A Jonesboro man is looking at spending the next 55 years in the Arkansas Department of Corrections.
According to information provided by Second Judicial District Prosecuting Attorney Kevin Chrestman, a Greene County Circuit Court jury has convicted Kevin Dale Brady, 56, of first-degree murder, a Class Y felony, in the Jan. 13, 2020 shooting death of Michael Dewayne Nix, 33, at a rural Greene County residence.
Following the jury’s recommendation, Circuit Judge Randy Philhours sentenced Brady to 55 years in prison. The trial, which began on Nov. 15, concluded late Nov. 18.
Information from Chrestman’s office indicated deputy prosecutors Robert Thompson, Adam Butler, and Wesley Watts prosecuted the case. “It was a horrible incident,” said Thompson on Friday. “I’m pleased that the family of the victim Michael Nix received some justice in court.”
Thompson hailed the “outstanding investigative work” of law enforcement personnel on the case, both by the Greene County Sheriff’s Office and the Arkansas State Police. Specifically, he recognized Arkansas State Police investigators Tony Hill, Ramey Lovan, Creston Hutton and Mike Grimes. “And then, with the Greene County Sheriff’s Office,” Thompson said, “Tony Williams, Zakk Crocker, Patrick Lenderman, and others – I’m sure I’m leaving out some names. But those are the ones who worked on the case file.”
Thompson also commended his fellow deputy prosecutors Butler and Watts for their work on the case. “It was a complicated case and a group effort,” he said. Thompson also noted Watts was a new addition to the team. “He’s been here since April,” he said. “This was his first jury trial, and he did an excellent job.”
Thompson said that in addition to Brady, several others charged in connection with the murder had received sentences in the Department of Corrections:
Benjamin Kade Davis, 34, was originally also charged with first-degree murder. But he worked out a plea deal for manslaughter, a Class C felony instead, and was sentenced to a total of 13 years in the ADC in return for his agreement to testify. Thompson said nine years were for manslaughter, while the other four were for other charges outside Greene County.
Ashley Renee Hamilton, 31, negotiated a plea of guilty to a charge of one count of hindering apprehension or prosecution, a Class D felony. She was sentenced to 36 months in the ADC, plus 36 months suspended imposition of sentence.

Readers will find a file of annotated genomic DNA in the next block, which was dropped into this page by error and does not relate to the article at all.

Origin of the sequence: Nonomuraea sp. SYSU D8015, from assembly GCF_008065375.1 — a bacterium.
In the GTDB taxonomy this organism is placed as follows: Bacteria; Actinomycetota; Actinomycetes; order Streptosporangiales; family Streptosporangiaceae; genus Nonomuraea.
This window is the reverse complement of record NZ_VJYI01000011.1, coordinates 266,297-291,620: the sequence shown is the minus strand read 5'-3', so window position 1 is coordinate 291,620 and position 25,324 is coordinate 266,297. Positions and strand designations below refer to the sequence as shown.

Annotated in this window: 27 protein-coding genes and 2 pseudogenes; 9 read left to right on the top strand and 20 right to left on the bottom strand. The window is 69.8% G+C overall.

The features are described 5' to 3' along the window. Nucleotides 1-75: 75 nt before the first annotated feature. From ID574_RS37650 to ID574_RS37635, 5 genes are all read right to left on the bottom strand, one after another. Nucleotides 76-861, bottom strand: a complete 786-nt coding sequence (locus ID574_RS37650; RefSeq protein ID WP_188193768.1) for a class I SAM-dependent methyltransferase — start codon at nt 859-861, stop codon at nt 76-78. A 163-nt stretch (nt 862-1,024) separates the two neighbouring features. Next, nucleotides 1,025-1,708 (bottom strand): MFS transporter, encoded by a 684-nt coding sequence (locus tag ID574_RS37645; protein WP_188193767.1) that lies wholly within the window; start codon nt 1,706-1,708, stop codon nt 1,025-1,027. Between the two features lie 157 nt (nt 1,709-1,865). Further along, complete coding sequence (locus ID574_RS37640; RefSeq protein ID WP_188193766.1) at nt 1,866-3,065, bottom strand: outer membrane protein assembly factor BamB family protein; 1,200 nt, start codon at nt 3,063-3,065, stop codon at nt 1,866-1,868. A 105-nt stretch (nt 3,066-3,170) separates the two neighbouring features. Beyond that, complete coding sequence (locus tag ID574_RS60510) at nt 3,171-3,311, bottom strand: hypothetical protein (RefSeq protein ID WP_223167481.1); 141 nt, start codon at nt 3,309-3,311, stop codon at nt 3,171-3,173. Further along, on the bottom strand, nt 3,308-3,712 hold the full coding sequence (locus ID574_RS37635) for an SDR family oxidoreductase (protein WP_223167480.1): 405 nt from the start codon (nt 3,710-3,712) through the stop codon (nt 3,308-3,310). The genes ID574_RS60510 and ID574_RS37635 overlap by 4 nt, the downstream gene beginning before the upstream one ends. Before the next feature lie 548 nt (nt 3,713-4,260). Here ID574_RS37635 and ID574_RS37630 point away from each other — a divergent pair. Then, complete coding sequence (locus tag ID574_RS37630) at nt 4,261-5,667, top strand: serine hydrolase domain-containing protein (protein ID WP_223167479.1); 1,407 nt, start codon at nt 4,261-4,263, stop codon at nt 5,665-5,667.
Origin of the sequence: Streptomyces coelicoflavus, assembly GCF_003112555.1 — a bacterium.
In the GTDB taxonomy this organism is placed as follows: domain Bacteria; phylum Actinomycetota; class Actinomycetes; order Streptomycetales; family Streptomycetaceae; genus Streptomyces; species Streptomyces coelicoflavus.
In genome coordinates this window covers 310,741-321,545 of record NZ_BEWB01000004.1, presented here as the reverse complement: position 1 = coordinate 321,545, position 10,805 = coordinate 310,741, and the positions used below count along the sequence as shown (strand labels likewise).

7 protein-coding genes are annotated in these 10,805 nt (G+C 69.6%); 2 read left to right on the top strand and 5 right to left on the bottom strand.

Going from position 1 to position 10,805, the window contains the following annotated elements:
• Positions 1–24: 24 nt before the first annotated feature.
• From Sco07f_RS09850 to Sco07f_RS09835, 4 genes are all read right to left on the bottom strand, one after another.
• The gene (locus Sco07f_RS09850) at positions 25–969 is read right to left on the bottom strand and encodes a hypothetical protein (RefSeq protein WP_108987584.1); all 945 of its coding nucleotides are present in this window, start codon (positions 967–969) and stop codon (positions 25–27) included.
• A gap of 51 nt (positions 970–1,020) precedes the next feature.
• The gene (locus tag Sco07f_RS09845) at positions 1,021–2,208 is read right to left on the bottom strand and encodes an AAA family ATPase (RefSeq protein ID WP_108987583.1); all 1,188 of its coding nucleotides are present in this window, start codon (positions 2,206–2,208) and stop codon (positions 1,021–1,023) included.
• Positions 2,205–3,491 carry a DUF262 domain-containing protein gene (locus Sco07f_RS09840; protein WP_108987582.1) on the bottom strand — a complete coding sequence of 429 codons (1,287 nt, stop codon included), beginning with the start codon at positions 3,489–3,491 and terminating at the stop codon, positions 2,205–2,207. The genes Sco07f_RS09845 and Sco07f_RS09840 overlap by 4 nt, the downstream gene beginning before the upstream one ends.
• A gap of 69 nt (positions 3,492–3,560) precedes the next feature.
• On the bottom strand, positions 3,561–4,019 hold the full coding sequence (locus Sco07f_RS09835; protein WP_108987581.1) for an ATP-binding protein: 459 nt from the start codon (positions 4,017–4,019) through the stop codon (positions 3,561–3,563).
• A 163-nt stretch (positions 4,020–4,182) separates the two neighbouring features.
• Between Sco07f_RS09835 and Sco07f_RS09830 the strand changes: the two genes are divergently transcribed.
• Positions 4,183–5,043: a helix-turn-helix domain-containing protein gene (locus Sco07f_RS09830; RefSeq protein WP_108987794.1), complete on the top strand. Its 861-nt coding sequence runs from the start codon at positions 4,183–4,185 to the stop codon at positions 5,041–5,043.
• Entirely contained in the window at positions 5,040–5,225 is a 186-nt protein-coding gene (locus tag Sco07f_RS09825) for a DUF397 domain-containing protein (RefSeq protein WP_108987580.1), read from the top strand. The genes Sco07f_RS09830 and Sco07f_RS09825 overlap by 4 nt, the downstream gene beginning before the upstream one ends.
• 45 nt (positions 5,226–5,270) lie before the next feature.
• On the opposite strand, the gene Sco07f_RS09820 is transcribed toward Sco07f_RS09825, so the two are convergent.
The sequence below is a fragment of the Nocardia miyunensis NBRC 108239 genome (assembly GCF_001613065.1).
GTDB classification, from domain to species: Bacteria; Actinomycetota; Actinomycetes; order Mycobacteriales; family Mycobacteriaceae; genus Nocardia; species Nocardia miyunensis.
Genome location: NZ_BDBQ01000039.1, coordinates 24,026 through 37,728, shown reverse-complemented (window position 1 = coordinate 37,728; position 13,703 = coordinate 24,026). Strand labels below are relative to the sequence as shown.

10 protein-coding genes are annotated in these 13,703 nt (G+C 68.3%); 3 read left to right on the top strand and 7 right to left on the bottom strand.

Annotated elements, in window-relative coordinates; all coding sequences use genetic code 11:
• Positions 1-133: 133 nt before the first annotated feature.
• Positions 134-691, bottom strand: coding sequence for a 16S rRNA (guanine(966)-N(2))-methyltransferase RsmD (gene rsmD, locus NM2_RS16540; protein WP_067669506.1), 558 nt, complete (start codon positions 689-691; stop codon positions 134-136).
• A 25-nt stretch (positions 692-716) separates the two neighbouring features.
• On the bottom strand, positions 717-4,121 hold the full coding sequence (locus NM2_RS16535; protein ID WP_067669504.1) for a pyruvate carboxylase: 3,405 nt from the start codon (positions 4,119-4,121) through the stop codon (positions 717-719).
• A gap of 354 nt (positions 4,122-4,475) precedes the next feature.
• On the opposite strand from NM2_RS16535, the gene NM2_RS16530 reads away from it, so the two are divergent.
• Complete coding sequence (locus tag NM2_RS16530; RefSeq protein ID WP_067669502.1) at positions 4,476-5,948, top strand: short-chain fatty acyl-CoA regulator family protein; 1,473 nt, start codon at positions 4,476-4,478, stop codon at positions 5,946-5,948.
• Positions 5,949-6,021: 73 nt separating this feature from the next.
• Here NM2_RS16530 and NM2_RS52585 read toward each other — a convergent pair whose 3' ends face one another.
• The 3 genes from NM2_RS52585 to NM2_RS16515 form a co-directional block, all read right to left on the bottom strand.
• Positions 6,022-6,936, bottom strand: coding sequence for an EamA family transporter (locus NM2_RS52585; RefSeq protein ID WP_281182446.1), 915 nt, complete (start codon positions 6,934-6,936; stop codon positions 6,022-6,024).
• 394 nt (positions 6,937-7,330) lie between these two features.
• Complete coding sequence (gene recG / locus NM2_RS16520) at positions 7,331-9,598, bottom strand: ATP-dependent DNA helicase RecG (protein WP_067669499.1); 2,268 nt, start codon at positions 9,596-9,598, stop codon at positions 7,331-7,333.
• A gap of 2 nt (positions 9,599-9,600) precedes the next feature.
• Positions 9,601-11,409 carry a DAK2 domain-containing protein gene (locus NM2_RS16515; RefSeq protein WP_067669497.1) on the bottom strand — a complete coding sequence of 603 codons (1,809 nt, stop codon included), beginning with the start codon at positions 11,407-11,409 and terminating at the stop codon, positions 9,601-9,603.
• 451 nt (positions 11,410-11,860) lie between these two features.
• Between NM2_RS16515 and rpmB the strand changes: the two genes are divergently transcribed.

Brittany Taylor Goodman, 36, also negotiated a guilty plea to one count of hindering apprehension or prosecution, which in her case was a Class B felony. She was sentenced to 36 months in the ADC, plus 108 months suspended imposition of sentence.
Karissa Danielle Denison, 31, likewise negotiated a plea of guilty to a charge of one count of hindering apprehension or prosecution, a Class D felony. She was sentenced to 24 months in the ADC, plus 48 months suspended imposition of sentence.
Thompson said the hindering apprehension charges were filed because none of the three so charged had reported the murder after it happened. One more case connected to the murder remains to be resolved. “Daniel Mangrum’s case is still pending,” he said.
Daniel Edmond Wayne Mangrum, 43, is also facing a charge of one count of first-degree murder, a Class Y felony. He has a motion-and-plea date of Jan. 27, 2022 and a trial date of Feb. 7, 2022.
Paragould High School celebrated Veterans Day Nov. 11 with a program presented by the school’s chapter of the National Honor Society, and it featured two veteran speakers.
“When I think of Veterans Day, I think of the American flag,” said Army Lt. Col. (ret.) Tim Norman, the school’s senior instructor for its Army Junior ROTC program. “If you have a veteran that’s in your family, I want you to think about an eighth of an inch of thread in the flag. That eighth of an inch belongs to you.”
Norman said that ownership is because whatever relative had served in the armed forces also owns that piece of the flag. “I own an eighth of an inch,” he said.
Norman added that when people look at the American flag, they should realize the flag is not just a symbol of the country. “It’s you, it’s me, so that’s why we stand up when we do the pledge [of allegiance],” he said.